Jamie Stanley’s road to Tokyo and beyond

Jamie Stanley’s road to Tokyo and beyond

South Australian Sports Institute (SASI) Sports Physiologist Dr Jamie Stanley has accomplished a lot in his career to date, and he’s set to add to his list of achievements with the upcoming Tokyo Olympics and Paralympics.

Jamie Stanley Sports Physiologist

Jamie is currently working with several SASI athletes and programs in preparation for the Games, specialising in performance and recovery optimisation.

The 2020 Exercise and Sport Science Australia Accredited Sports Scientist of the Year has worked with the likes of Olympic gold medallist Kyle Chalmers and the Australian Men’s Track Endurance Cycling Team who have broken two world records as a group.

Becoming a Sports Physiologist was not always the primary goal for Jamie, as he originally aspired to be a professional triathlete.

“In my early years, triathlons were big on TV, and I thought it would be pretty cool to become a pro triathlete,” Stanley said.

“It took me 10 years to tick that box, and I then raced at an elite level for five years.”

It was when Jamie took a school trip to Canberra in Year 10 and visited the Australian Institute of Sport (AIS) that he realised he wanted to be involved in elite sport in some way if an athletic career was not viable.

“I thought the AIS was a really cool place doing really cool things, so if I wasn’t good enough to be an athlete, I wanted to be a part of the industry another way.”

Jamie is originally from New South Wales but moved to South Australia in 2014 to become the Senior Sports Physiologist at SASI, after spending 10 years in Queensland chasing triathlons and tertiary education.

“The sports science job industry is quite small, so if you get tapped on the shoulder to take a job, then you take it.

“Having said that, it has been the best career move for me.”

The former triathlete’s original role with SASI was to work with their programs such as cycling, swimming, water polo and hockey.

“They were all very developmental programs at the time, and then as the years went on, I tried doing more innovative things.

“I was really keen to push myself and push the programs I was working in.”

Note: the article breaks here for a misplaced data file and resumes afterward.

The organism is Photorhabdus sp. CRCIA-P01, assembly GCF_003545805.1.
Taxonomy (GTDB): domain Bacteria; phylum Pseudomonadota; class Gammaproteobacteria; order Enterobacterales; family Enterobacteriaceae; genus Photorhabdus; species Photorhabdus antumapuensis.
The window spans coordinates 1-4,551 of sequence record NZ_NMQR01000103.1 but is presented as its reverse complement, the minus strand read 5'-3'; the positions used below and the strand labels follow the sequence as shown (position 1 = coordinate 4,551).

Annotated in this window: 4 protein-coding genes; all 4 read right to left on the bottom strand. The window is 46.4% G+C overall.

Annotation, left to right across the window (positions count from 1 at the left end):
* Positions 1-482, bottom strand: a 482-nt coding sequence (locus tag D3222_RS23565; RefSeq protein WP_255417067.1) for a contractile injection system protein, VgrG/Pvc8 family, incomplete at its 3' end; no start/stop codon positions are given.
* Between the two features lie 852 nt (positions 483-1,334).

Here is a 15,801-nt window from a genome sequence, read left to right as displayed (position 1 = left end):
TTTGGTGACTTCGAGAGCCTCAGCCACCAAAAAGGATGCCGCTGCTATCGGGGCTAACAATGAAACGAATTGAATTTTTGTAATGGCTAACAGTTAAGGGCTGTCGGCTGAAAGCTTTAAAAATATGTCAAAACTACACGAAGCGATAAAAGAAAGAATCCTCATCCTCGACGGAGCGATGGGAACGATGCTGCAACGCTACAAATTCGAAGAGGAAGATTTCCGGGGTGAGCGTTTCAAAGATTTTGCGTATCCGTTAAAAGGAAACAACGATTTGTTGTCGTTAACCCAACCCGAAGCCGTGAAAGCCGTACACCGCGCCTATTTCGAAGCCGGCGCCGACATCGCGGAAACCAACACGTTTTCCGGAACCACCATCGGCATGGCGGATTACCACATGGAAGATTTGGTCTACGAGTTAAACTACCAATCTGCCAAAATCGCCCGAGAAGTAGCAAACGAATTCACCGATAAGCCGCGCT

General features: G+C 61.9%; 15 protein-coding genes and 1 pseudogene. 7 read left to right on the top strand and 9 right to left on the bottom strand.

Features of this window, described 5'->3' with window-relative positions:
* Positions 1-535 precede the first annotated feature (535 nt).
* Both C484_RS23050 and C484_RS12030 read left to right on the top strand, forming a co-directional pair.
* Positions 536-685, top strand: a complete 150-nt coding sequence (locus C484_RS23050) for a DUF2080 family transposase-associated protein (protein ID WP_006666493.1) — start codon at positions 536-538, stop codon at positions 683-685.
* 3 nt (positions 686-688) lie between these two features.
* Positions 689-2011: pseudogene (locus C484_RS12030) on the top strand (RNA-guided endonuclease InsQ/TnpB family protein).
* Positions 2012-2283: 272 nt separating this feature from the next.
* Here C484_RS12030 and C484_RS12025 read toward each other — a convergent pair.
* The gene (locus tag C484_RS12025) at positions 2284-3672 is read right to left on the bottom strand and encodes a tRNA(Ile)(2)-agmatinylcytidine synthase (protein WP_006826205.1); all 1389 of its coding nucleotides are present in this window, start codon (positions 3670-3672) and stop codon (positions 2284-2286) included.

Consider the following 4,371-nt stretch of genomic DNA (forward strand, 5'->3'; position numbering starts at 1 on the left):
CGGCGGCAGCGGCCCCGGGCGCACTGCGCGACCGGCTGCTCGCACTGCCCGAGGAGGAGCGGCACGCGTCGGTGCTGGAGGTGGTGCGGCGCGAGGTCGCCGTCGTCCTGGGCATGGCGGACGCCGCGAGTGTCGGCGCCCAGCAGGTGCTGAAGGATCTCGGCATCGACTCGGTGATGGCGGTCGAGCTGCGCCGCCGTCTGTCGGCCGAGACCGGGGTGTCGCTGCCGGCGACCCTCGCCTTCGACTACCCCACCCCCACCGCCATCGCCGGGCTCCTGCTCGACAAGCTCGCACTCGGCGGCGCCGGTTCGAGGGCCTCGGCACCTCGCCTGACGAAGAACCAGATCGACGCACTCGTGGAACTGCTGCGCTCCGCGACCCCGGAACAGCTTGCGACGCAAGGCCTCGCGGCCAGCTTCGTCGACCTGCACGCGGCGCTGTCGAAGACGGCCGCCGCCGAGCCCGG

Jamie’s work caught the attention of people across other elite athlete programs, and he found success with Kyle Chalmers at the Rio Olympics in 2016.

Following Kyle’s gold medal performance, AusCycling approached Jamie to play an integral role in their high-performance program, giving him the opportunity to work as their Senior Sports Physiologist for the national track team for the past five years.

A special interest of Jamie’s work is integrating environmental stress into training to enhance adaptations.

“Typically, if you have a competition in the heat, you go and train in the heat so your body is ready for when you compete.

“Having previously spent time as an athlete, I was interested in finding smarter ways to train and getting the most out of what you’ve got, when you’re not as genetically gifted as others.

“That mentality led me to investigate ways for us to get more out of training, because at the Olympic level the athletes are already training a lot, so it’s about being smarter.

“The effect of heat is very similar to what exercise is, so going in the heat is like doing low-level exercise.

“If you ramp that up and really turn the screws with the heat, then potentially that might give the athletes a little bit extra in terms of adaptations.”

SASI para-cyclist Paige Greco is one of the elite athletes who works with Jamie, and she has high praise for the training they are doing together.

“Jamie has been really amazing and is always coming up with new ways to push me on the bike.

“We are doing a lot of training in the heat chamber getting used to the conditions in Tokyo, which makes me feel a lot more confident heading into the Paralympics.”

Along with Jamie’s many roles in the sports science industry, he is also a member of the AIS Tokyo Heat Project.

“That was a pretty cool thing to be invited to be on.

“Essentially, the goal of the project is to help develop guidelines that can be used across all sports to prompt coaches and staff to think about the potential heat stress that athletes might experience in Tokyo.

“The project has been a good conversation starter with various sports who now want to learn more about how they can do things better, more specifically in their context.”

On the back of his work preparing athletes for the upcoming Games, Jamie has been asked to travel to Tokyo with the Australian Paralympics Team.

Jamie says he looks forward to hopefully seeing the athletes deliver the results they have been working hard for over many years.

Beyond Tokyo, the Senior Sports Physiologist’s long-term hope is that the 2032 Olympics will be held in Brisbane.

“The Olympics being in Brisbane will likely mean there will be increased opportunities to work with athletes in Australia which is exciting.”

Jamie has already achieved so much in the sports science industry, and there is no doubt his future ventures will be closely followed by the sporting world.